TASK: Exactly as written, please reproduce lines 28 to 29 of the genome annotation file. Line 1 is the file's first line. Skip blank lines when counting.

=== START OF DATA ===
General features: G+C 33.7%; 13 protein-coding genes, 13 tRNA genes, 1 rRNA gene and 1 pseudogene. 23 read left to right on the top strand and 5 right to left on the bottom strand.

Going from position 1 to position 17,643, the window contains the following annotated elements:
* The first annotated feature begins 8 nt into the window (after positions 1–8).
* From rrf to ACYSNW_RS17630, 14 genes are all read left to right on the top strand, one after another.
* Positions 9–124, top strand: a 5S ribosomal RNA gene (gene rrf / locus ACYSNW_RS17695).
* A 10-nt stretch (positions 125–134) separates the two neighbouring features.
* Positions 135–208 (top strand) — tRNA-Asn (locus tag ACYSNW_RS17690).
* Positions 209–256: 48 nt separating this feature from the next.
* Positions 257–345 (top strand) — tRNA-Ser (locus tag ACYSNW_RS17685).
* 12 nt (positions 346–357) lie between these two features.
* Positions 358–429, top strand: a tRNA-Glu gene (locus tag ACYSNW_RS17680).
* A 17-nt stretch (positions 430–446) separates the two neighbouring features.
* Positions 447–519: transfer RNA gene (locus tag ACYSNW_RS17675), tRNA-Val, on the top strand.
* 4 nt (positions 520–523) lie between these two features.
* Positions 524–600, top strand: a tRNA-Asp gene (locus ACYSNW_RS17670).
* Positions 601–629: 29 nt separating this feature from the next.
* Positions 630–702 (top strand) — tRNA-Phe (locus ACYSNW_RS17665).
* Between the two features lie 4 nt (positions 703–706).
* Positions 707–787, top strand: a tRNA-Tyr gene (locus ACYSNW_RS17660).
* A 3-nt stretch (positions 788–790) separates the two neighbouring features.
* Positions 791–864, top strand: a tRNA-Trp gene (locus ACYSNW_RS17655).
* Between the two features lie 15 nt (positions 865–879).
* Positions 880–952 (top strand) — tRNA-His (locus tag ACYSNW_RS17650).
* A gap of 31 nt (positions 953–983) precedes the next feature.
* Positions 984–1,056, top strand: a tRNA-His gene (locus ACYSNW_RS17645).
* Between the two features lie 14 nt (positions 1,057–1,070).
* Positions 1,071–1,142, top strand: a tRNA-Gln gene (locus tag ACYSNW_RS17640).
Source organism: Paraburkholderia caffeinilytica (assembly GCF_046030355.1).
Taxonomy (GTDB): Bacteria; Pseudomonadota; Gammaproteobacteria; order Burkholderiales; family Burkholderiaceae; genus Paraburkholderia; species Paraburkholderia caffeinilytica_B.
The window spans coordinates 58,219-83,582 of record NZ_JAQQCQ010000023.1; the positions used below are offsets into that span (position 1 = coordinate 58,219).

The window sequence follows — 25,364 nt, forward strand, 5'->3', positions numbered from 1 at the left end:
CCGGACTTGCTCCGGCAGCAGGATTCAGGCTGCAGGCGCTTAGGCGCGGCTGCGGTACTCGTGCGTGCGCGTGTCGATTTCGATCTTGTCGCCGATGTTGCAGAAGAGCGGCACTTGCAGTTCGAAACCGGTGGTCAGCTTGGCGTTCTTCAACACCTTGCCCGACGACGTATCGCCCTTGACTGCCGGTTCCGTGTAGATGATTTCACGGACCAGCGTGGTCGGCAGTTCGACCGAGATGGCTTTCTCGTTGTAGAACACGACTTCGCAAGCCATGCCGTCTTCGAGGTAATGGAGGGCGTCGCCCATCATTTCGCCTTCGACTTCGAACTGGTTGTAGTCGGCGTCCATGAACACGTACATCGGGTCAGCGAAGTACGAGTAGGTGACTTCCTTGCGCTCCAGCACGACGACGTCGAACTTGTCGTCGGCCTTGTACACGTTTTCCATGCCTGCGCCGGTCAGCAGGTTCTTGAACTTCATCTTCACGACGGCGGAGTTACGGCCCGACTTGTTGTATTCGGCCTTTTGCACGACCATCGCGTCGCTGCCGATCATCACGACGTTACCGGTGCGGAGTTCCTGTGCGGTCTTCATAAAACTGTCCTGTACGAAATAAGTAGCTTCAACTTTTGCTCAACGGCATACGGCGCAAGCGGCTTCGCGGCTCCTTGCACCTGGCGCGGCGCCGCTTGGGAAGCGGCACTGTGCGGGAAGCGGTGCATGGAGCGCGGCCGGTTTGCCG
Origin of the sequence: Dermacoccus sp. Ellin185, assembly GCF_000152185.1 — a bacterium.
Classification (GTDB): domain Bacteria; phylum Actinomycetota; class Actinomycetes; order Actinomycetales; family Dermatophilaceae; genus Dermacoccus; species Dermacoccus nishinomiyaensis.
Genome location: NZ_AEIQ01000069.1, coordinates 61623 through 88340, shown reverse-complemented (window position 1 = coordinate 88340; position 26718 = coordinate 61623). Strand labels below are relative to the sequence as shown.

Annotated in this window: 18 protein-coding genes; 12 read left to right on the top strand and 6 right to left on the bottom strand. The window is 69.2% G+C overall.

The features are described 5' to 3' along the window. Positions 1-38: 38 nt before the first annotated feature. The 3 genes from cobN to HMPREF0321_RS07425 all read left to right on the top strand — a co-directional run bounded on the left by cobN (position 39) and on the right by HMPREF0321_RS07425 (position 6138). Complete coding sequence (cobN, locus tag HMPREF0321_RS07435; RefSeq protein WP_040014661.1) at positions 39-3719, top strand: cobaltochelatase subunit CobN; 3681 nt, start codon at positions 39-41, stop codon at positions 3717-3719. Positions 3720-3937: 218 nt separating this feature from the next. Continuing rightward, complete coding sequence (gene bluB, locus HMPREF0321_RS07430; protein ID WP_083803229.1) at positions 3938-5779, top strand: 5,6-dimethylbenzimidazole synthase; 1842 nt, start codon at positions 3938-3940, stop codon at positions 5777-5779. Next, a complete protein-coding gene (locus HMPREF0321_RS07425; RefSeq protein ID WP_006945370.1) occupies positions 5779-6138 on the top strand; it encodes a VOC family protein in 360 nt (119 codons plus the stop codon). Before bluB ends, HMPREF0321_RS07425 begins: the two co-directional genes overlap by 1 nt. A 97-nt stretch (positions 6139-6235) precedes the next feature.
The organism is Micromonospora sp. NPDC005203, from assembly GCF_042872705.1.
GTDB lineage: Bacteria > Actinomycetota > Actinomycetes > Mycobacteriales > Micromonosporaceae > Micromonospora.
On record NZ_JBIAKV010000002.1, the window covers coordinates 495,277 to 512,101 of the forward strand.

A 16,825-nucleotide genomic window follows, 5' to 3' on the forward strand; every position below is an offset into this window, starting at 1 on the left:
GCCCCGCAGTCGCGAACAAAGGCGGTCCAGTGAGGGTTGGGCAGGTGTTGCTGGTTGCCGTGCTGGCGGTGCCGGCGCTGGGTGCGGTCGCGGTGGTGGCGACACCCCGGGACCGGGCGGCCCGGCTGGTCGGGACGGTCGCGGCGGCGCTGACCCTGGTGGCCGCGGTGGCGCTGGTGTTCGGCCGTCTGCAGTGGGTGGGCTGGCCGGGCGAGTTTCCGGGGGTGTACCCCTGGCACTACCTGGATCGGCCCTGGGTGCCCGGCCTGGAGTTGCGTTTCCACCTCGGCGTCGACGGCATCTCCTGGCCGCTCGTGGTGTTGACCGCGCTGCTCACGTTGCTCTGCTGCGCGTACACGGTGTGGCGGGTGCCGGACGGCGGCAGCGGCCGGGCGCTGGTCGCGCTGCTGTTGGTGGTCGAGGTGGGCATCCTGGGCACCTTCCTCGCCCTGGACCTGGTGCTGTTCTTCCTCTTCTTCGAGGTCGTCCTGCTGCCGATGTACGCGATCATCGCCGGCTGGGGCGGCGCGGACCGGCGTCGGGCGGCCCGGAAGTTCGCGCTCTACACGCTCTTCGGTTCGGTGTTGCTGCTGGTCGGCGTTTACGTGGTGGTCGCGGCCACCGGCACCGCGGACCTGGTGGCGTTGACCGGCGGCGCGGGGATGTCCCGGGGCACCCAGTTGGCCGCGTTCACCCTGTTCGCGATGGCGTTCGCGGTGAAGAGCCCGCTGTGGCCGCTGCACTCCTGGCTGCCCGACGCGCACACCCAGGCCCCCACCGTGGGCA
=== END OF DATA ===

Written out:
Source organism: Paraburkholderia caffeinilytica (assembly GCF_046030355.1).
Taxonomy (GTDB): Bacteria; Pseudomonadota; Gammaproteobacteria; order Burkholderiales; family Burkholderiaceae; genus Paraburkholderia; species Paraburkholderia caffeinilytica_B.